Single Review – Franz Ferdinand – Feel The Love Go

Prior to the release of Always Ascending, Scottish rockers Franz Ferdinand dropped Feel the Love Go; a song founded in a squelchy synth bassline and the quickening *tss* *tss* of hissing cymbals. With lyrics seemingly written by just throwing together a bunch of repeated words – though undeniably pretty catchy – the band, including new members Dino Bardot and Julian Corrie, have put forward nothing hugely ground-breaking, but something a no-nonsense robotic rock record, perked up with some sax towards the end to round off the track in a more promising way than it starts. The instrumentals are definitely the best quality of the song, merging sizzling electronics with back-to-basics indie. The band’s fifth studio album is set for release on February 9th.

Eleanor Chivers

Single Review – Maximo Park – What Equals Love?

With their upcoming sixth studio album Risk To Exist on its way for an April 21st release, the Newcastle based group have released their third outright single with ‘What Equals Love?’. With the tracks released so far being rather pointed in tone lyrically (which is more than welcome) this track seems to echo Paul Smith’s ability to portray difficulties in human relations with such musicality and sing-a-long quality. It is a nice shift in tone and variety for the album and though using the same tools, this track has many Pop qualities with infectious rhythms, melodies and harmonies. They are a band that have been sending out solid pieces of music, but this is stronger track that will serve their album and their gigs well. 

Owen Riddle 

Field Music – Commontime Review

Field Music are back with their fifth album ‘Commontime’. The Sunderland born brothers, David and Peter Brewis, although rarely heard in mainstream media, have collaborated with such names as Maximo Park and The Futureheads. Their new album is further proof that they could, and should, be seen and heard more frequently in popular music culture.

The album opens with “The Noisy Days are Over’, a loud and energetic track. The first sound to be heard is bold and a bit startling, fitting with the overall message of the song which is to wake up to reality. The overall track is very catchy, with lots of percussion, guitar and a touch of funk. ‘Disappointed’ is another track which could easily become popular. The mellow tones blend with the smooth sounds of the guitar, giving this song a blues-rock feeling. The vocals in this track are divine, giving stunning vocal harmonies which turn this into a stand out sound for Field Music.

’I’m Glad’ has a promising beginning, with a good beat and solid guitar solo; it is clear to see that Field Music have exceptional musical writing abilities. The song, however, is let down by lyrics, which don’t seem to gel with the melody of the music. It is a less polished track, and, in my opinion, seems unfinished and lets the album down a little. Another notable track is ‘It’s a Good Thing’, which is an alternative-rock style song which is brought to life by the stunning vocals. The heavy beat is a superb contrast to the mellow violin, and adds depth to the song. With simplistic, memorable lyrics and beautiful vocal harmonies, this could be a popular track for Field Music.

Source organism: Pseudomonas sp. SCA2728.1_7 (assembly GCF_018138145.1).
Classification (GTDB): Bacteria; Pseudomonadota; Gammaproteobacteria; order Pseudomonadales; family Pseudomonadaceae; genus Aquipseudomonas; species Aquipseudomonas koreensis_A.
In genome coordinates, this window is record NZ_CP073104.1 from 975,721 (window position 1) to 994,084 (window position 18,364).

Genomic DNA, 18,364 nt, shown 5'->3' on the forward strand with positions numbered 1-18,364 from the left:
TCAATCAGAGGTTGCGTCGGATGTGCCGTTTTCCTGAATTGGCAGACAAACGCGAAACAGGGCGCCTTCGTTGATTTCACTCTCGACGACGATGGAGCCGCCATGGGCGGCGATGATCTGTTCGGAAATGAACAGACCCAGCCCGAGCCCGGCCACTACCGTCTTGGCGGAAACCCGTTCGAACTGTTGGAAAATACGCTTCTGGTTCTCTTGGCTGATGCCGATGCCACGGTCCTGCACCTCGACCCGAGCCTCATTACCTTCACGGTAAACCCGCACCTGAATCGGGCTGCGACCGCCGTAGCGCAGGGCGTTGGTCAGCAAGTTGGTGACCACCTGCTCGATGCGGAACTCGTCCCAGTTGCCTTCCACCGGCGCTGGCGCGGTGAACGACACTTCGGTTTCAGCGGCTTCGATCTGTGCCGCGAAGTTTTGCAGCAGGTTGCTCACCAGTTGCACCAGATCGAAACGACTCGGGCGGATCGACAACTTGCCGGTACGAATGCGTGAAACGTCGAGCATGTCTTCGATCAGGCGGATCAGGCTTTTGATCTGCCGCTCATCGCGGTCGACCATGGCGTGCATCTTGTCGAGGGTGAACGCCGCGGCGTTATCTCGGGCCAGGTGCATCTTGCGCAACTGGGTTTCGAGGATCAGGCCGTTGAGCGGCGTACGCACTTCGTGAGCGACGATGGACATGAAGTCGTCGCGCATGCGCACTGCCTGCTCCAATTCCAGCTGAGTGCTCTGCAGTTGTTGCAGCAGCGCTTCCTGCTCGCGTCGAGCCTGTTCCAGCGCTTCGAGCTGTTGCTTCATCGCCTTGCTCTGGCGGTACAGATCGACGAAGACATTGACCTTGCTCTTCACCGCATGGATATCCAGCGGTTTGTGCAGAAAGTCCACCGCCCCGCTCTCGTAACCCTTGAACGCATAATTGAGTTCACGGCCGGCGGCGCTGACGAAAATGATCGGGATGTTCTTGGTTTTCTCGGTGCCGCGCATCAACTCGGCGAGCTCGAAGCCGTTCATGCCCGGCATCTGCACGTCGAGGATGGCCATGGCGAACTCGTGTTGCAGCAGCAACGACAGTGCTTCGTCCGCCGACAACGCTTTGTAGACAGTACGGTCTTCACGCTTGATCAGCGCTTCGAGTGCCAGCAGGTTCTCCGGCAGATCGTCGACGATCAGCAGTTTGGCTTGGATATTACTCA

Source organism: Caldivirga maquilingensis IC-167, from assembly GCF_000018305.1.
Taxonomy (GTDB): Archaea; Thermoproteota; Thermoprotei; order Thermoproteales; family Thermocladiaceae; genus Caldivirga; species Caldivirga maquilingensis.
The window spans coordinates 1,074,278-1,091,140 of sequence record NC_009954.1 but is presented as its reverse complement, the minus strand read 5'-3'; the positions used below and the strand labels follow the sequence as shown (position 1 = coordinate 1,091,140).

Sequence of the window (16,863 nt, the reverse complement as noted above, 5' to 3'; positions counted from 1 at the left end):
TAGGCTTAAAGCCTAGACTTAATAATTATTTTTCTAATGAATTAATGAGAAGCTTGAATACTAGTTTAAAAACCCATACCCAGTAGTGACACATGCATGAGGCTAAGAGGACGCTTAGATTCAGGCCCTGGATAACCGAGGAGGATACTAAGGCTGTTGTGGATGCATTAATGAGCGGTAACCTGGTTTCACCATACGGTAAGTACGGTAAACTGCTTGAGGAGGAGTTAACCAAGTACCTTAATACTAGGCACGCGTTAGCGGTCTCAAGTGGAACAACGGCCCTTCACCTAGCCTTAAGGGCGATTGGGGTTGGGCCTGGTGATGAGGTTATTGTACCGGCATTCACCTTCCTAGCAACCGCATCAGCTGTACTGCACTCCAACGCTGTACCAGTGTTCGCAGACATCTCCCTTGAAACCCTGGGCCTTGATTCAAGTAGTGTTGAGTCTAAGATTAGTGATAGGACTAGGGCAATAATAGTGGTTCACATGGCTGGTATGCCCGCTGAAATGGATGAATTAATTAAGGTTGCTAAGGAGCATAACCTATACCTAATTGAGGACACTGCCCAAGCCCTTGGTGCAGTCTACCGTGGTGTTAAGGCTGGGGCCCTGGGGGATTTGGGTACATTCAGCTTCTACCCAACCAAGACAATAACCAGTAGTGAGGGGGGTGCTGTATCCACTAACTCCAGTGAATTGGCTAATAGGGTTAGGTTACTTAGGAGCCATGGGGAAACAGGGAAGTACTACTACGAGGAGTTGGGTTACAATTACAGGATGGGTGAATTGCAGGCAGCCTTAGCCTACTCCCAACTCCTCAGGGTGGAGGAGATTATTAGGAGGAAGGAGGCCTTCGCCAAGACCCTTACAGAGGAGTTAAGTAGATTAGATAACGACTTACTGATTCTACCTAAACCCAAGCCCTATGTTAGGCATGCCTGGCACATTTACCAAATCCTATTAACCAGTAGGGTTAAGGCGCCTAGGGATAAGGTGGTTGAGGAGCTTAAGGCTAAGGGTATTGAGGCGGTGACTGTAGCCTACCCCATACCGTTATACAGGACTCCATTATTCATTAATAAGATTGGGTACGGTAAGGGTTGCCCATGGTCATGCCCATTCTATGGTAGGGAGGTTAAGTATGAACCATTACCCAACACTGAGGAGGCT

With a drum-heavy alternative sound, ‘Commontime’ reaches a wide audience. Field Music’s talent stretches to a plethora of genres, with rock, funk and folk being just a few of the sounds touched upon in this album. Although they are an acquired taste, with as many repelled by their music as drawn to it, there are a number of tracks to this album that could be enjoyed by everyone, no matter their musical preference. It is clear to see that a lot of thought went into this album, it has a very deliberate feel, and the musical talent shines through. It is, however, let down by a few anomalies, making this album seem like a diamond in the rough, rather than the finished work of art it should be. Overall, an unexpected gem from these North East lads. Field Music are touring in the UK until 20th March.

Field Music – Commontime = 8/10

Dionne Thompson

Really Good Remixes – Maximo Park – Leave This Island (Mogwai Remix)

Maximo Park and their sorrowful single ‘Leave This Island’ from their 2014 album Too Much Information is often viewed as an appeal to Scotland during it’s growing desire for Independence from the Northumbrian band, to consider the region in the debate. It seems only apt that this song was remixed by Glaswegian band Mogwai who do a brilliant job of giving the song even darker and more sorrowful depths musically, but interestingly remove the lyrics and by extension the message of the song. Nevertheless the sonic charge they give the song works wonders in achieving their aims whilst not changing the musical emphasis of the it.

Owen Riddle @oriddleo1995

Sunday Suggestion – Maximo Park – The National Health

From a song by one of the North East’s finest bands in Maximo Park, that seems very apt given the unbearable next five years which ‘our’ country decided to vote for. It’s title and lyrics were initially in protest to the state of the country as a whole in 2012, but it has since took on the double meaning of a song bemoaning the dismantling of the nation’s health service. Without any hesitation, I say that this song acts as the mouth-piece for what the vast majority of our region believes and with another five years of struggles ahead of us, we’ll do what we always do. We remain defiant and dignified in the face of targeted neglect and patronisation. A mentality that is perfectly encapsulated in this track from the band’s self titled fourth studio album.

Owen Riddle @oriddleo1995